Email is the bane of many people’s lives, but at least most users only have a single inbox to worry about. If you’re trying to keep up with comments and other social input from blogs and Facebook and Twitter and LinkedIn, not to mention other social sites you use, it can be overwhelming. That’s the problem a startup called Engagio is trying to solve: the company’s “social dashboard” service, which has been in private beta for several months, launches officially today, backed by seed funding from Union Square Ventures partner Fred Wilson and a number of other investors.
One of the interesting things about Engagio is that the service probably wouldn’t exist if it wasn’t for blog comments — specifically, the comments section on Fred Wilson’s blog, where the Union Square partner spends a lot of time responding to questions and interacting with his readers, many of whom are startup founders or venture investors. Engagio founder and CEO William Mougayar is one of Wilson’s regular commenters, and the service was born last fall after a discussion about the difficulty of keeping track of comments across multiple blogs and other social services like Facebook.
“The idea came out of me participating on Fred’s blog and other blogs, and how the experience was very fragmented — I had to go to multiple places to check for replies, and I wanted to be able to track that kind of thing so I could see who I was interacting with,” Mougayar said in an interview before the Engagio launch. The founder, who at the time was involved in another startup called Eqentia, said Wilson suggested he do something about it. “He said to make it like Gmail, but for the social web,” Mougayar recalls. “A social inbox.”
Eight weeks after the idea came up, the startup had a product ready for testing, and Wilson announced the beta on his blog in December of 2011. The service has gone from just 20 users to more than 3,000 before the official launch, Mougayar said, and has raised $540,000 in seed funding to help scale the company to the next level — which includes adding servers and staff, but also adding support for more social services. In addition to Wilson, the seed funding came from venture funds such as Extreme Venture Partners and Bullpen Ventures, as well as individual angels including Mike Yavonditte, the CEO of New York-based startup Hashable.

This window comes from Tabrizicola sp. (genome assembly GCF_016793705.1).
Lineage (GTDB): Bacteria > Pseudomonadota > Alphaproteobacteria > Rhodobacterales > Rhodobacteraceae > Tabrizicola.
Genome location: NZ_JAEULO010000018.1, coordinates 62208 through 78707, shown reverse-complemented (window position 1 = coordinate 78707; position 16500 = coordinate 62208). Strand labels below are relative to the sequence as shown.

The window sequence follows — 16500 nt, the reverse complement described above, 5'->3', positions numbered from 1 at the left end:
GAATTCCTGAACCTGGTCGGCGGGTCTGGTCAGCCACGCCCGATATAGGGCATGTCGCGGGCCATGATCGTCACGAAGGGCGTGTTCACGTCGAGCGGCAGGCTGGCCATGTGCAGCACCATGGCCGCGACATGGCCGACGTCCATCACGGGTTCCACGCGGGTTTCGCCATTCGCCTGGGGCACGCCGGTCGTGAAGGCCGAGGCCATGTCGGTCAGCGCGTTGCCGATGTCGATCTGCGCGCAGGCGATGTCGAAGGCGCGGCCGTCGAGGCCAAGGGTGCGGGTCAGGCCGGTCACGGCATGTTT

Engagio currently allows users to connect to their accounts on Facebook, Twitter, LinkedIn and Tumblr, as well as Google+, the Disqus blog-commenting service (which Union Square Ventures is an investor in), and other services such as Foursquare, as well as web forums including Hacker News. Engagio pulls in any comments, replies, messages and other updates and displays them in a single inbox — and can post any responses back to those services as well. Mougayar said the company is planning to add support for other social services including the Q&A site Quora and forums run by StackExchange.
Mougayar said that while there has been a lot of backlash recently about blog comments and what some see as a lack of value in them — with some bloggers and sites defending their decision to turn off comments altogether — he believes that commenting, when done well, is “probably the most significant social gesture you can make today, more valuable than sharing or liking or linking.” Relationships that develop with bloggers and even other commenters around discussions on a site can be very valuable, the Engagio founder said, and his connection to Wilson is a perfect example.
After playing around with Engagio during the beta, I can say that it is definitely useful to see all of my social interactions in a single place — and it is much better to have them organized together, instead of getting email notifications from Facebook and Twitter in my regular email inbox. The only concern I can see is that Engagio’s inbox could become just as overwhelming as my traditional email, but that could be because I belong to so many different social platforms — and the service does allow users to mute specific contacts or hide services if they become too noisy.
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